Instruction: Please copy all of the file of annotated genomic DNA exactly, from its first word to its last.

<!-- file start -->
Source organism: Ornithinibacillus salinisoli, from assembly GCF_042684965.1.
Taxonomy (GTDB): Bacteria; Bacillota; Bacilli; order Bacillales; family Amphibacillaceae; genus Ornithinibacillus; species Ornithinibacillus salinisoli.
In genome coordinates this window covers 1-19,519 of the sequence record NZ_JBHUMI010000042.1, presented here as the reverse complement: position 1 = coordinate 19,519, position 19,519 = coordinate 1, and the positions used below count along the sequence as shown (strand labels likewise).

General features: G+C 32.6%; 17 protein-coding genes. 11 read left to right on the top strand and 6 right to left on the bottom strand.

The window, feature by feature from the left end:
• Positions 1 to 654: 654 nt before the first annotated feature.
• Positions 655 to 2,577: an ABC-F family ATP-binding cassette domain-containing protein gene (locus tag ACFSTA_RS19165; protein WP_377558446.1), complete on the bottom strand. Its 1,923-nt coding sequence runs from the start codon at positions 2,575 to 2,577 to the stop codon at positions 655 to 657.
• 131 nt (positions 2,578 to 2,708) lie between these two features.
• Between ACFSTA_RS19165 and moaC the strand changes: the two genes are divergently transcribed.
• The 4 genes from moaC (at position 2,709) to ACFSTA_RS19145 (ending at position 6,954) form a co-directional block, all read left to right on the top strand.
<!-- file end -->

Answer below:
Source organism: Ornithinibacillus salinisoli, from assembly GCF_042684965.1.
Taxonomy (GTDB): Bacteria; Bacillota; Bacilli; order Bacillales; family Amphibacillaceae; genus Ornithinibacillus; species Ornithinibacillus salinisoli.
In genome coordinates this window covers 1-19,519 of the sequence record NZ_JBHUMI010000042.1, presented here as the reverse complement: position 1 = coordinate 19,519, position 19,519 = coordinate 1, and the positions used below count along the sequence as shown (strand labels likewise).

General features: G+C 32.6%; 17 protein-coding genes. 11 read left to right on the top strand and 6 right to left on the bottom strand.

The window, feature by feature from the left end:
• Positions 1 to 654: 654 nt before the first annotated feature.
• Positions 655 to 2,577: an ABC-F family ATP-binding cassette domain-containing protein gene (locus tag ACFSTA_RS19165; protein WP_377558446.1), complete on the bottom strand. Its 1,923-nt coding sequence runs from the start codon at positions 2,575 to 2,577 to the stop codon at positions 655 to 657.
• 131 nt (positions 2,578 to 2,708) lie between these two features.
• Between ACFSTA_RS19165 and moaC the strand changes: the two genes are divergently transcribed.
• The 4 genes from moaC (at position 2,709) to ACFSTA_RS19145 (ending at position 6,954) form a co-directional block, all read left to right on the top strand.